Parochialism is tearing this country apart. We desperately need to cut the federal government down to something taxpayers can actually afford, and while the sequester doesn’t do that it does at least represent substantial spending reductions.
But “not in my back yard” say members of Congress, to the surprise of exactly nobody.
Sen. Roger Wicker (R-Miss.) recently asked the Army Corps of Engineers’ top civilian official if she had a way to steer the looming cuts within the agency, making the case that President Barack Obama can’t boost exports by underfunding water projects along the Mississippi River. Sen. Susan Collins (R-Maine) has been huddling with top Navy officials at the Pentagon and in the Capitol about how to protect thousands of jobs at the Portsmouth Naval Shipyard and related contractors.
And Sen. Tom Udall (D-N.M.) has been sounding the alarm about potential cuts to his state’s White Sands Missile Range and two national laboratories, which help manage the nation’s nuclear stockpile.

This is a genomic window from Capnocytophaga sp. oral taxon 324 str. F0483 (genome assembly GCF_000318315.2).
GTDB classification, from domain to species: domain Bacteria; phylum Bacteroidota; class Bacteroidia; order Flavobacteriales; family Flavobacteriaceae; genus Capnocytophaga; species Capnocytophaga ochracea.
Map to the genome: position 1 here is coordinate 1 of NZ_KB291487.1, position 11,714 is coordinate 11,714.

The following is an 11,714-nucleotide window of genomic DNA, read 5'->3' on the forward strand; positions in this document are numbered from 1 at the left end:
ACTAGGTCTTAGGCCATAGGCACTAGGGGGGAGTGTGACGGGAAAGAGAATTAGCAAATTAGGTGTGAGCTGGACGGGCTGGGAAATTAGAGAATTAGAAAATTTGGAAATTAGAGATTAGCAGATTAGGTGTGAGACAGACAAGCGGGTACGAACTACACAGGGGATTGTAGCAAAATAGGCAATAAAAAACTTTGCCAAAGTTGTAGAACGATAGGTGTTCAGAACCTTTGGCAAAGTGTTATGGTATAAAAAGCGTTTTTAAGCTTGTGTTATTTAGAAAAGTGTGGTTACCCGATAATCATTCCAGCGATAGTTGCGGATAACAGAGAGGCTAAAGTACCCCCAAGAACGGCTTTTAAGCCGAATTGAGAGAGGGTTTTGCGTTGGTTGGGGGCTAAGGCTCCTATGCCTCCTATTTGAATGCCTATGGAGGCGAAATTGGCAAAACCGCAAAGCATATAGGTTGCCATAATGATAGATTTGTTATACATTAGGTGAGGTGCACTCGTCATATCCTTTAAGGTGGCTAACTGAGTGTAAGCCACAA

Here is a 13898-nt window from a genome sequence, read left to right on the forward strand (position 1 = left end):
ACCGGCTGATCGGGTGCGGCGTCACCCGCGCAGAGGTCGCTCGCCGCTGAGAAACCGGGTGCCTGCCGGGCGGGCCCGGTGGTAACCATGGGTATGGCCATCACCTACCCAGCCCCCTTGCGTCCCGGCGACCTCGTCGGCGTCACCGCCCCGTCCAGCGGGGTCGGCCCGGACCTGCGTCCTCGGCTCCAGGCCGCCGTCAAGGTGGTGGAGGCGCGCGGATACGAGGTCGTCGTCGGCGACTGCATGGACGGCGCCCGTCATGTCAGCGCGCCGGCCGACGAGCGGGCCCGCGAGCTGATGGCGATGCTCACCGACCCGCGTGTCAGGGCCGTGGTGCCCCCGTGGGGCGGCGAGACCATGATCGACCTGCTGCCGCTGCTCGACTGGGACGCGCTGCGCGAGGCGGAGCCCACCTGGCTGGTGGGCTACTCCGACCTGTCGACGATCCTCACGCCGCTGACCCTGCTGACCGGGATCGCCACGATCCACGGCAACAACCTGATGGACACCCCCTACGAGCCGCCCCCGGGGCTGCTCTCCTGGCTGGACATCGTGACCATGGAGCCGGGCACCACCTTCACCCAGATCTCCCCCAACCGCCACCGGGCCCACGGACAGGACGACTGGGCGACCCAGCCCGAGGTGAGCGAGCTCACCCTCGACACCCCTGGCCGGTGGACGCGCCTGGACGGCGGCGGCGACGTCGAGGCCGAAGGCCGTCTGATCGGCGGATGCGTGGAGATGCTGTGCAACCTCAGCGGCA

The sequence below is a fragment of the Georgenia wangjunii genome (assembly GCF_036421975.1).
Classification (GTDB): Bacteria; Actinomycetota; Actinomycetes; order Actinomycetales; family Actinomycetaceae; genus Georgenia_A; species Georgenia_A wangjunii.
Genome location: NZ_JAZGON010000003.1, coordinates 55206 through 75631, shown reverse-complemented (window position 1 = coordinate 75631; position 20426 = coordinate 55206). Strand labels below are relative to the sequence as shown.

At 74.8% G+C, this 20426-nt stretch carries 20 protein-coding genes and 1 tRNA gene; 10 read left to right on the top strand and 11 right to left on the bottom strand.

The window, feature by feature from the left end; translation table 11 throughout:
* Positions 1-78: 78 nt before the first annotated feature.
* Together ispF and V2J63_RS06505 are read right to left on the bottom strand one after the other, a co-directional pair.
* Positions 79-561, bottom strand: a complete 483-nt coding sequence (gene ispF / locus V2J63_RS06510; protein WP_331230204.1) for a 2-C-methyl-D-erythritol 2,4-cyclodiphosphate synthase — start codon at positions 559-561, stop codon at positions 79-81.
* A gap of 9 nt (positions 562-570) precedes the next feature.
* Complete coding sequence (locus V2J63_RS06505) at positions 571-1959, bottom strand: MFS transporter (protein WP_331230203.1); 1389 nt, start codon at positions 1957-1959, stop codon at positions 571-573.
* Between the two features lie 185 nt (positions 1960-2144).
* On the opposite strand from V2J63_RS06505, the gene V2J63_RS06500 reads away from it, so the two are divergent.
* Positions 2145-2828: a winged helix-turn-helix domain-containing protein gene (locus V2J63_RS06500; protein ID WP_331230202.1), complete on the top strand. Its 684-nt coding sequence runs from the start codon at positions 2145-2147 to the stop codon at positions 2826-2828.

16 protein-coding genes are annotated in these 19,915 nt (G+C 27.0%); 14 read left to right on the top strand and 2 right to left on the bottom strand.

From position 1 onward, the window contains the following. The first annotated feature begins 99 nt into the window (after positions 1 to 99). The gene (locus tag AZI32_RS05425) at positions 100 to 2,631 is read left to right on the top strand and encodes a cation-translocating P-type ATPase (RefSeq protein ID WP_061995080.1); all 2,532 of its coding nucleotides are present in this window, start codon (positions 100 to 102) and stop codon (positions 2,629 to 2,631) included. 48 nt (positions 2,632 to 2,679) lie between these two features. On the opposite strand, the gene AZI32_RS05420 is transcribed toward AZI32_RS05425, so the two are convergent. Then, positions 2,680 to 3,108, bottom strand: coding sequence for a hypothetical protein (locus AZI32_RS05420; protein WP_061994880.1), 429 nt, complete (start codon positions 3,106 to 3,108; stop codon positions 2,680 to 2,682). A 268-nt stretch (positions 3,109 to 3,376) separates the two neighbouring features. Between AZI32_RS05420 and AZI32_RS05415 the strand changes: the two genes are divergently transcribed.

The panicked pleas from Capitol Hill offer a reminder about one big reason why Congress has failed to tame the $16.5 trillion debt: Politicians may talk a lot about tightening Washington’s belt, but they get the blame if federal pork stops flowing back home.
That last is the key to this problem. It’s not really the politicians who are to blame. It’s we voters who hold this attitude – it’s we voters who get upset if we don’t get money for our bike paths and dog parks and green energy projects – and the politicians are merely pandering to it.
We voters are schizophrenic. We all say we want balanced budgets, but we’re not willing to pay higher taxes or weather spending cuts to get there. So instead we run massive deficits and gripe cliched things about “broken” Washington.